This, then, leads to the advantage of the superhero identity. By donning a memorable costume, Thanatos is able to accomplish two significant things. First, when interacting with street-involved people — which sometimes means interacting with people who are quite high or in psychosis and so on — he is able to to create a memorable persona. In this way, people remember him (as opposed to others who go hand out care packages in the DTES and who tend to be forgotten within a week) and this accelerates his ability to build trusting and caring relationships with those whom he encounters. Secondly, Thanatos is also able to manipulate this persona in order to bring media (and other) attention to what really matters — the poverty, homelessness, crime and exploitation that exist in Vancouver’s DTES.
In this regard, he was able to put to rest my concerns about his alter-ego being little more than an ego-trip. Thanatos wears a mask not to bring attention to himself (after all, nobody knows who he really is) but to bring attention to the fact that people are needlessly suffering and dying in our own backyard. And this is what came through more strongly than anything else in our interview: the deep love that Thanatos has for his fellow human beings. A love so deep that it inspired him to go to New Orleans in the wake of Hurricane Katrina and volunteer to help take care of the bodies of those who died (“Even dead bodies deserve love. This is somebody’s father. This is somebody’s child”). A love so deep that it inspires him to put on a mask and hit the streets at four in the morning to go and visit his friends.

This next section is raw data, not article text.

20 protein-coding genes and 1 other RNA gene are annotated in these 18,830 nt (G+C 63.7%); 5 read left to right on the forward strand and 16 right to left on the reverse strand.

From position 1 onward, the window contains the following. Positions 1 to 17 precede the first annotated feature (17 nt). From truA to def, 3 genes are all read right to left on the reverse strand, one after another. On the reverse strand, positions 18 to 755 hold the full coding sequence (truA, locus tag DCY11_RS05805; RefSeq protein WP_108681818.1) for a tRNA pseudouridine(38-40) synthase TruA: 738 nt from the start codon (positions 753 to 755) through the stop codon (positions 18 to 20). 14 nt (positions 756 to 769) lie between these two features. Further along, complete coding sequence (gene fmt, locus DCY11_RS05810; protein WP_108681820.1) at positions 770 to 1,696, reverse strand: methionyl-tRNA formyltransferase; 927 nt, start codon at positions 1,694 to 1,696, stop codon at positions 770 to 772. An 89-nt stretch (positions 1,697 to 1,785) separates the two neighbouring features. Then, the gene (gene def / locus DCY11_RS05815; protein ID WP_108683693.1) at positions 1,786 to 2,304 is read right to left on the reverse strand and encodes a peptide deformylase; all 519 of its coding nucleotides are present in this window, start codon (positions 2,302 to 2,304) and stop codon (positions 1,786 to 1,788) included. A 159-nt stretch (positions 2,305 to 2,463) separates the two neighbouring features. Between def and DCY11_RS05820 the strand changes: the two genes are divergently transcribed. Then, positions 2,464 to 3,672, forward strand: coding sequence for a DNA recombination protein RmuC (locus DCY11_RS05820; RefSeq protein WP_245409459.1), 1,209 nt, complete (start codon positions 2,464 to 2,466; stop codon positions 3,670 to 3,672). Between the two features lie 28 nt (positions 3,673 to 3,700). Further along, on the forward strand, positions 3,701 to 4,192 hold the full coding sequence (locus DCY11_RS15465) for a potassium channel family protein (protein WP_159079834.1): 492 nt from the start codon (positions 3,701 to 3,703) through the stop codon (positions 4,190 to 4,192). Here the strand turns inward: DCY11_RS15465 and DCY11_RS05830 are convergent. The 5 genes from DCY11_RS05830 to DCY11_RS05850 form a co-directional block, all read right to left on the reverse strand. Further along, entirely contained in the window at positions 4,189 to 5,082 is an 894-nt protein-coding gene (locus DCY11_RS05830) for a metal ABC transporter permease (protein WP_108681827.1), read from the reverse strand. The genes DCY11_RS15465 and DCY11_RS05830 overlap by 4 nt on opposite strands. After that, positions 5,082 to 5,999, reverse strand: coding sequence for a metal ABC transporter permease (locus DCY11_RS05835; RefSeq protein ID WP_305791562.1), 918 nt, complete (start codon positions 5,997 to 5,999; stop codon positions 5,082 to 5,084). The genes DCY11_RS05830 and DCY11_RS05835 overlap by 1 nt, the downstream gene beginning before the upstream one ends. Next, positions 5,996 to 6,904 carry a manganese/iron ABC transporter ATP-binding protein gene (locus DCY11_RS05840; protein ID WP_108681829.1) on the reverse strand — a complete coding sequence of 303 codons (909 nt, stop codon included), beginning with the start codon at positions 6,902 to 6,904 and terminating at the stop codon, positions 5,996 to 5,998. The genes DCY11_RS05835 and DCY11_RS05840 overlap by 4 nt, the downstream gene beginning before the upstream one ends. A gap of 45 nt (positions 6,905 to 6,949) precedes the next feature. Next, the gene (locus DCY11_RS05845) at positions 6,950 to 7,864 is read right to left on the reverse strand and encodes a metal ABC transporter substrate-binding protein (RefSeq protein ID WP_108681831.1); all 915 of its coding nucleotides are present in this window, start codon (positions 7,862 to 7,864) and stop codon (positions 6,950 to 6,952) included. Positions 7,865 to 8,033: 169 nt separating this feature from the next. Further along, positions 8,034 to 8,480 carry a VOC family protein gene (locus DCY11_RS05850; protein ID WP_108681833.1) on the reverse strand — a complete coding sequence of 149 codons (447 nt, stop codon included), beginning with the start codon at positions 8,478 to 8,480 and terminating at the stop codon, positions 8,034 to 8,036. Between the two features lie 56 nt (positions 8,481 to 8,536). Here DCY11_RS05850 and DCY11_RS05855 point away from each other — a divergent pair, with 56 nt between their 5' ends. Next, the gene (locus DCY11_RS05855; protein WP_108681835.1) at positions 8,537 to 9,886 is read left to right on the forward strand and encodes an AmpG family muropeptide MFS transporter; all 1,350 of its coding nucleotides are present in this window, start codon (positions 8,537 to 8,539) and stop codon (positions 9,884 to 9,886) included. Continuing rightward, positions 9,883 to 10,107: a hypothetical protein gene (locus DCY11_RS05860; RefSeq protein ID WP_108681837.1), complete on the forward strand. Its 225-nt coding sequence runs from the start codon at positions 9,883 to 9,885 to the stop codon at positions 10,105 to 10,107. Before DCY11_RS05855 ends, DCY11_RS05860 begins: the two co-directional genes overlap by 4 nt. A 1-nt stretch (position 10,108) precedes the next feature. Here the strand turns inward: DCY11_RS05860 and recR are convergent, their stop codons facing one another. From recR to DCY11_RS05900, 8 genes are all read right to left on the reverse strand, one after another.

With Thanatos this “friendship” language isn’t bullshit. He has developed personal relationships with many of those on the street (and he always asks for their permission to take pictures and respects the boundaries they establish). He has been there for some of them when they needed somebody to help them get clean, and he has been there for others of them when they died. He has seen the gamut of love, brokenness, laughter and violence — the whole swirl of everything that is best and everything that is worst about people that one discovers in poor communities. Thus, some of his stories are quite funny (he spoke of waking people up who were strung out on drugs and accidentally scaring the bejeezus out of them because they thought he actually was Death coming to take them away… and he spoke about how some of these people actually got clean after that experience!), some of his stories are quite poignant (he spoke about meeting with a young drug dealer and showing him the difference between the Hollywood picture versus the lived reality of dealing, and he told of how this young man disappeared and how he saw him five months later working a straight job at a restaurant out of the city), and some of his stories are tragic (he spoke of a 17 year old pregnant girl who was buried in the cemetery where we were talking, and he estimates that he has known around 40 who have died prematurely since he started fighting his battles).
When I asked him about what he would identify as the single greatest barrier to positive change, he talked about awareness. However, he inserted an important proviso: not only do we need public awareness around what is really going on in matters related to poverty and oppression, we also need those who are oppressed to come to awareness of their oppressed state and recognize that this is not something they must accept (in this regard, he actually reminded my a lot of Paulo Freire’s theory of conscientisation). It is this awareness that Thanatos sees as fundamental to the development of community, and it is community that he sees as a crucial element of human flourishing.